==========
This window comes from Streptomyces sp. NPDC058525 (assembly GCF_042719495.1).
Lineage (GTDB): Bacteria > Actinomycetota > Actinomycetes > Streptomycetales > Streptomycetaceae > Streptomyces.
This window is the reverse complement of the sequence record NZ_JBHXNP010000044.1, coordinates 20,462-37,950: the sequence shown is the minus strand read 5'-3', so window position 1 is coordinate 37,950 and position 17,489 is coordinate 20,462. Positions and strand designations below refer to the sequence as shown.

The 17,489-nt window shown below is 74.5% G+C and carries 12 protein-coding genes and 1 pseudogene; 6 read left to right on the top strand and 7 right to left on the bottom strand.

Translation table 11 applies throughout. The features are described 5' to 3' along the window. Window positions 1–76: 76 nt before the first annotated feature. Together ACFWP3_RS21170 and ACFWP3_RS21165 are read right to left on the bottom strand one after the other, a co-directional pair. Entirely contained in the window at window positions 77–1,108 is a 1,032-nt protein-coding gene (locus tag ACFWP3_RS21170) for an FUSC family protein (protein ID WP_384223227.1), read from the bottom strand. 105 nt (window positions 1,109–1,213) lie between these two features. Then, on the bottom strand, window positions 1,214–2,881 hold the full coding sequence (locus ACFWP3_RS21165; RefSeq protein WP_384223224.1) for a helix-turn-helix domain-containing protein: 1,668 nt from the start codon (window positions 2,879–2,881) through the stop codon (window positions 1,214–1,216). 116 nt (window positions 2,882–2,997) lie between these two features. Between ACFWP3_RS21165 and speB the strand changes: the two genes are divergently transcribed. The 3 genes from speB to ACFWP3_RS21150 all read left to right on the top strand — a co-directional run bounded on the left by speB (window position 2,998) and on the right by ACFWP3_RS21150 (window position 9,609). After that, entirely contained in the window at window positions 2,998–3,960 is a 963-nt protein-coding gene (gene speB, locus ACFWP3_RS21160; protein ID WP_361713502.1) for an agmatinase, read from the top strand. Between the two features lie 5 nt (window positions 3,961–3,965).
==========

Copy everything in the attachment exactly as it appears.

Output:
This window comes from Streptomyces sp. NPDC058525 (assembly GCF_042719495.1).
Lineage (GTDB): Bacteria > Actinomycetota > Actinomycetes > Streptomycetales > Streptomycetaceae > Streptomyces.
This window is the reverse complement of the sequence record NZ_JBHXNP010000044.1, coordinates 20,462-37,950: the sequence shown is the minus strand read 5'-3', so window position 1 is coordinate 37,950 and position 17,489 is coordinate 20,462. Positions and strand designations below refer to the sequence as shown.

The 17,489-nt window shown below is 74.5% G+C and carries 12 protein-coding genes and 1 pseudogene; 6 read left to right on the top strand and 7 right to left on the bottom strand.

Translation table 11 applies throughout. The features are described 5' to 3' along the window. Window positions 1–76: 76 nt before the first annotated feature. Together ACFWP3_RS21170 and ACFWP3_RS21165 are read right to left on the bottom strand one after the other, a co-directional pair. Entirely contained in the window at window positions 77–1,108 is a 1,032-nt protein-coding gene (locus tag ACFWP3_RS21170) for an FUSC family protein (protein ID WP_384223227.1), read from the bottom strand. 105 nt (window positions 1,109–1,213) lie between these two features. Then, on the bottom strand, window positions 1,214–2,881 hold the full coding sequence (locus ACFWP3_RS21165; RefSeq protein WP_384223224.1) for a helix-turn-helix domain-containing protein: 1,668 nt from the start codon (window positions 2,879–2,881) through the stop codon (window positions 1,214–1,216). 116 nt (window positions 2,882–2,997) lie between these two features. Between ACFWP3_RS21165 and speB the strand changes: the two genes are divergently transcribed. The 3 genes from speB to ACFWP3_RS21150 all read left to right on the top strand — a co-directional run bounded on the left by speB (window position 2,998) and on the right by ACFWP3_RS21150 (window position 9,609). After that, entirely contained in the window at window positions 2,998–3,960 is a 963-nt protein-coding gene (gene speB, locus ACFWP3_RS21160; protein ID WP_361713502.1) for an agmatinase, read from the top strand. Between the two features lie 5 nt (window positions 3,961–3,965).